It doesn’t mean that Joseph won’t do a great job, personally I hope he will.

Q&A session with Joseph Turian (MetaOptimize founder)

Tal: Let’s start with the easy question, should I worry about technical issues in the website (like, for example, backups)?

Joseph:

The OSQA team (backed by DZone) have got my back. They have been very helpful since day one to all OSQA users, and have given me a lot of support. Thanks, especially Rick and Hernani!

They provide email and chat support for OSQA users.

I will commit to putting up regular automatic database dumps, whenever the OSQA team implements it:
http://meta.osqa.net/questions/3120/how-do-i-offer-database-dumps
If, in six months, they don’t have this feature as part of their core, and someone (e.g. you) emails me reminding me that they want a dump, I will manually do a database dump and strip the user table.

Also, I’ve got a scheduled daily database dump that is mirrored to Amazon S3.

Tal: Why did you start MetaOptimize instead of supporting the area51 proposal?
Joseph:

  1. On Area51, people asked to have AI merged with ML, and ML merged with statistical analysis, but their requests seemed to be ignored. This seemed like a huge disservice to these communities.
  2. Area 51 didn’t have academics in ML + NLP. I know from experience it’s hard to get them to buy in to new technology. So why would I risk my reputation getting them to sign up for Area 51, when I know that I will get a 1% conversion? They aren’t early adopters interested in the process, many are late adopters who won’t sign up for something until they have too.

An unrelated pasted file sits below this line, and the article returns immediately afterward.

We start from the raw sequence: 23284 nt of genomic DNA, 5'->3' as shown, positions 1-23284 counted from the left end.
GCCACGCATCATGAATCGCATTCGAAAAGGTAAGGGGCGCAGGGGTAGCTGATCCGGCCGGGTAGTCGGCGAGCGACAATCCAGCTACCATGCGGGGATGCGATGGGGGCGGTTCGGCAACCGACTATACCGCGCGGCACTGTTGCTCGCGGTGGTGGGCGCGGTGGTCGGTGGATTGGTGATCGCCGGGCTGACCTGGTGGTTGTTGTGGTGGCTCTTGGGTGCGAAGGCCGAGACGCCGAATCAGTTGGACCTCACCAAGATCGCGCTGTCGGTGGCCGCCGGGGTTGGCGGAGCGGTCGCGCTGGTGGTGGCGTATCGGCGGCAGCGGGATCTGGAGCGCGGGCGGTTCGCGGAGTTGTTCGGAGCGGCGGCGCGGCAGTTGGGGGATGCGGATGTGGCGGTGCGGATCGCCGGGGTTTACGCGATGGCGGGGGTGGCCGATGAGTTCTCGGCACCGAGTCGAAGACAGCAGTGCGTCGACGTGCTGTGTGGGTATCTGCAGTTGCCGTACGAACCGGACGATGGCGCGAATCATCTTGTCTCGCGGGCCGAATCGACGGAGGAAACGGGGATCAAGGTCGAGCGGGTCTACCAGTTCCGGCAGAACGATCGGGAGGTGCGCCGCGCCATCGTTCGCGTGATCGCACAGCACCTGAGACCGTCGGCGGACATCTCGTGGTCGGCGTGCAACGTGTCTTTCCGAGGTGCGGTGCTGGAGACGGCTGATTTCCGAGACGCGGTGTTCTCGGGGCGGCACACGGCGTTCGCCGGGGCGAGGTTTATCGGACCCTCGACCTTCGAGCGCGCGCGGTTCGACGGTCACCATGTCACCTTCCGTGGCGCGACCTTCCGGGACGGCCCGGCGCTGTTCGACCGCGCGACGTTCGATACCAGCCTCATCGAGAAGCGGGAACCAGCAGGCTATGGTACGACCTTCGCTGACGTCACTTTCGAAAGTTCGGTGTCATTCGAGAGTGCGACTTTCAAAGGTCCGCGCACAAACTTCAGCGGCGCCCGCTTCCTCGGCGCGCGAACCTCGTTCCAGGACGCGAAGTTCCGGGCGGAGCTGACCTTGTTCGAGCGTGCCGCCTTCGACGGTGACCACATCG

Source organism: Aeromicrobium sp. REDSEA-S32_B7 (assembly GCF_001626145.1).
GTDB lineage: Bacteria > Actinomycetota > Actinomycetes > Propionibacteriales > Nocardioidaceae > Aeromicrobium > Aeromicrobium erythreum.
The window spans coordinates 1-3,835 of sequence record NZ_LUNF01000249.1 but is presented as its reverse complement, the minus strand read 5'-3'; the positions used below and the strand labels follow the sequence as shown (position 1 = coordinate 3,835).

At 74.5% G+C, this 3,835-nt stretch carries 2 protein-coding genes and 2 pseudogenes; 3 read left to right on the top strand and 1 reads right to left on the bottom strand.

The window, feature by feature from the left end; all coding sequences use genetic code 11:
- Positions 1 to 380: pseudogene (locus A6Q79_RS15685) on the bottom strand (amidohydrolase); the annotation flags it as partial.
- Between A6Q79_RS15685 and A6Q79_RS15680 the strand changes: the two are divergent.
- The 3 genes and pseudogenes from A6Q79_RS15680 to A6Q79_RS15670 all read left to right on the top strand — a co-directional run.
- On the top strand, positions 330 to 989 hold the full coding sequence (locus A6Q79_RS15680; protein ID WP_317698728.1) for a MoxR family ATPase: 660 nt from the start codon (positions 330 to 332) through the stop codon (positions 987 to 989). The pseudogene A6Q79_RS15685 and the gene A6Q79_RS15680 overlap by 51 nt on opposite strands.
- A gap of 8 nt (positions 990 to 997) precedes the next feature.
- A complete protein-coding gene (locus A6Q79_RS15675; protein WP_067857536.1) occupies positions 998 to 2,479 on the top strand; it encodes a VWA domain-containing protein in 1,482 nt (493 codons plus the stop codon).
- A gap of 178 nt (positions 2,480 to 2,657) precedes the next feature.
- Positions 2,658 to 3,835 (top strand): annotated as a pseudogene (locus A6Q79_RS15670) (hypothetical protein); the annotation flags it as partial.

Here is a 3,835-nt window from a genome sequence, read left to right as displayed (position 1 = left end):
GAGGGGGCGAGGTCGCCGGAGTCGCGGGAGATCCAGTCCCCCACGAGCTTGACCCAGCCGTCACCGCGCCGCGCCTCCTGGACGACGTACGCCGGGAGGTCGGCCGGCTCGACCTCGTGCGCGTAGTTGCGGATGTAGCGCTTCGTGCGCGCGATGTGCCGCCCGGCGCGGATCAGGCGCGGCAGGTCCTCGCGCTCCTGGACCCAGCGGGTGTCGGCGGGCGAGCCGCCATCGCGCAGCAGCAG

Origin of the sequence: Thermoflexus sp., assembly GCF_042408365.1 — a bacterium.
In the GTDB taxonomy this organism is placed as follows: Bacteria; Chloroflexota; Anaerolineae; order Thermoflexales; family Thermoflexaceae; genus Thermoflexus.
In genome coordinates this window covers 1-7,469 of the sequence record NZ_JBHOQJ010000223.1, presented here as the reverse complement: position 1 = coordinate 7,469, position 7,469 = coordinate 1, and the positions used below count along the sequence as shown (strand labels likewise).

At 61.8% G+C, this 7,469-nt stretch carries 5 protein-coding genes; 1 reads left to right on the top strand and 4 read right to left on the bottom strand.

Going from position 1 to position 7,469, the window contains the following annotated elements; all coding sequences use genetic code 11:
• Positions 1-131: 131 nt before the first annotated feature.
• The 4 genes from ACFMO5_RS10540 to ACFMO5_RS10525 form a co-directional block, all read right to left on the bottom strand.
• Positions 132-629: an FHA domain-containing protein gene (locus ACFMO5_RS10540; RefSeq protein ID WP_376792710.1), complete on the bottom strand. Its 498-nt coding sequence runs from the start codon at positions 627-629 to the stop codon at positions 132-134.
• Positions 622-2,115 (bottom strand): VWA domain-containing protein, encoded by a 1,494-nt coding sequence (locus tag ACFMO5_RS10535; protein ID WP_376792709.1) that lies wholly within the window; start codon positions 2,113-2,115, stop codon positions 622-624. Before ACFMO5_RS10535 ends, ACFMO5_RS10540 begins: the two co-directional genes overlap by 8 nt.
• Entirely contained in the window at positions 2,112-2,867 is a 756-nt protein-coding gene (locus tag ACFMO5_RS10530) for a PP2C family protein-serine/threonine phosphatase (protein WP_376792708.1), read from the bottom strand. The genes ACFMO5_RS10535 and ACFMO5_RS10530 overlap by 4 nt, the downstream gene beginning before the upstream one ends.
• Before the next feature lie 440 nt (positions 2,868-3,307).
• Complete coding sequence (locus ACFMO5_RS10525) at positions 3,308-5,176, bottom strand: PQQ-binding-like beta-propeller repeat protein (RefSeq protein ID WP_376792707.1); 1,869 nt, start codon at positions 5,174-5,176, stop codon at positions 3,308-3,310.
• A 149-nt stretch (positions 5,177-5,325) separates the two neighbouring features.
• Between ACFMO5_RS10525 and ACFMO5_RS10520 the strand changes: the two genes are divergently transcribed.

3. If the Area 51 sites had a strong newbie bent, which is what it seemed like the direction was going, then the academic experts definitely wouldn’t waste their time. It would become a support
    community for newbies, without core expert discussion. So basically, I know that I and a lot of my colleagues wanted the site I built. And I felt like area 51 was shaping the communities really incorrectly in several respects, and was also taking a while.  I could have fought an institutional process and maybe gotten half the results above and it took a few months, or I could just build the site and invite my friends, and shape the community correctly.

Besides that, there are also personal motives:

  • I wanted the recognition for having a good vision for the community, and driving forward something they really like.
  • I wanted to experiment with some NLP and ML extensions for the Q+A software, to help organize the information better. Not possible on a closed platform.

Tal: Me (and maybe some other people) fear that this might fork the people in the field to two websites, instead of bringing them together. What are your thoughts about that?
Joseph:
How am I forking the community? I’m bringing a bunch of people in who wouldn’t have even been part of the Area 51 community.
Area 51 was going to fork it into five communities: stat analysis, ML, NLP, AI, and data mining. And then a lot fewer people would have been involved.

Tal: What are the things that people who support your website are saying?
Joseph:
Here are some quotes about my site: